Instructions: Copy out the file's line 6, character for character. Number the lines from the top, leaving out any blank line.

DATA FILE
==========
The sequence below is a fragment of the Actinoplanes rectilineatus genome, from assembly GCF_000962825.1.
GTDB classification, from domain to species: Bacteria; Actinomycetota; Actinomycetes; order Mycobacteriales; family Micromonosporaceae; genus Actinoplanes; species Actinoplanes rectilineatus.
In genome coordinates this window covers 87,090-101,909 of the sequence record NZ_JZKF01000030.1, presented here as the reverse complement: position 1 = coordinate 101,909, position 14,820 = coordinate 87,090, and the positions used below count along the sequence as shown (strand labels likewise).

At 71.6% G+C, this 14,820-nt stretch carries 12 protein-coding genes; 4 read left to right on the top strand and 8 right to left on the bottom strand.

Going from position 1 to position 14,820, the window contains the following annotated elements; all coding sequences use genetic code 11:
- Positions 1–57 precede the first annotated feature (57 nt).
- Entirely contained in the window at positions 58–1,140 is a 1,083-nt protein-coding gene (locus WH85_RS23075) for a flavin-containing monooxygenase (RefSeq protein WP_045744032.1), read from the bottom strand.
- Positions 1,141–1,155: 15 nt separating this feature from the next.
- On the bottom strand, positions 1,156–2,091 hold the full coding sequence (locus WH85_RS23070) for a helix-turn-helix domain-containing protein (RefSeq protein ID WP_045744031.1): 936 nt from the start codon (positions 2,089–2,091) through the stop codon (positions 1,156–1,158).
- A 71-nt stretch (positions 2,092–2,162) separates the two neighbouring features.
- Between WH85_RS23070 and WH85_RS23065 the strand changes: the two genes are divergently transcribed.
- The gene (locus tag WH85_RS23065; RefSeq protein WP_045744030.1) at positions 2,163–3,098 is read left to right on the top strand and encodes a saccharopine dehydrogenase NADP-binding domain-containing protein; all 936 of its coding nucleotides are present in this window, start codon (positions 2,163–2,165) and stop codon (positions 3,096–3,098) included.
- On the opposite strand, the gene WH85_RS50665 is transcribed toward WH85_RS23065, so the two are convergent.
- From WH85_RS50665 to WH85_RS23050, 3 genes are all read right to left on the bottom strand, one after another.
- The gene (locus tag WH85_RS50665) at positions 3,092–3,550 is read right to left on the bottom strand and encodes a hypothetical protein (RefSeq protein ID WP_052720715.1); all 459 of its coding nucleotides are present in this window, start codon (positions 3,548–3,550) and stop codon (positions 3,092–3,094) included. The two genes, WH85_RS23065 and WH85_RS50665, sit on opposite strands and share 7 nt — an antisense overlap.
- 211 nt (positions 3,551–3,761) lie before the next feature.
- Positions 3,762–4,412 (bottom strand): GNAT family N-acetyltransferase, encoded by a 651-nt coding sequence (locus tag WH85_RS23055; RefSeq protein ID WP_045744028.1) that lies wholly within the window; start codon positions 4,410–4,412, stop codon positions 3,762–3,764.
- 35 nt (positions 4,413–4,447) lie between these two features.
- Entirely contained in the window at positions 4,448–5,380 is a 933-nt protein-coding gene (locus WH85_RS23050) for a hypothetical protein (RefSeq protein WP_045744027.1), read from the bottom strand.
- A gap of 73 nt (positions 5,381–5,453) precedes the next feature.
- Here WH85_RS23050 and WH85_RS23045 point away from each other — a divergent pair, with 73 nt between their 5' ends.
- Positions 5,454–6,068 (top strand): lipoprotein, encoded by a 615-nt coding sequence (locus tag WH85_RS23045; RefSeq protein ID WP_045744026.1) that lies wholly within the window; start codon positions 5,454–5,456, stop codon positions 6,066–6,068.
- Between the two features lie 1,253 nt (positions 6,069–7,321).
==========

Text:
- Positions 1–57 precede the first annotated feature (57 nt).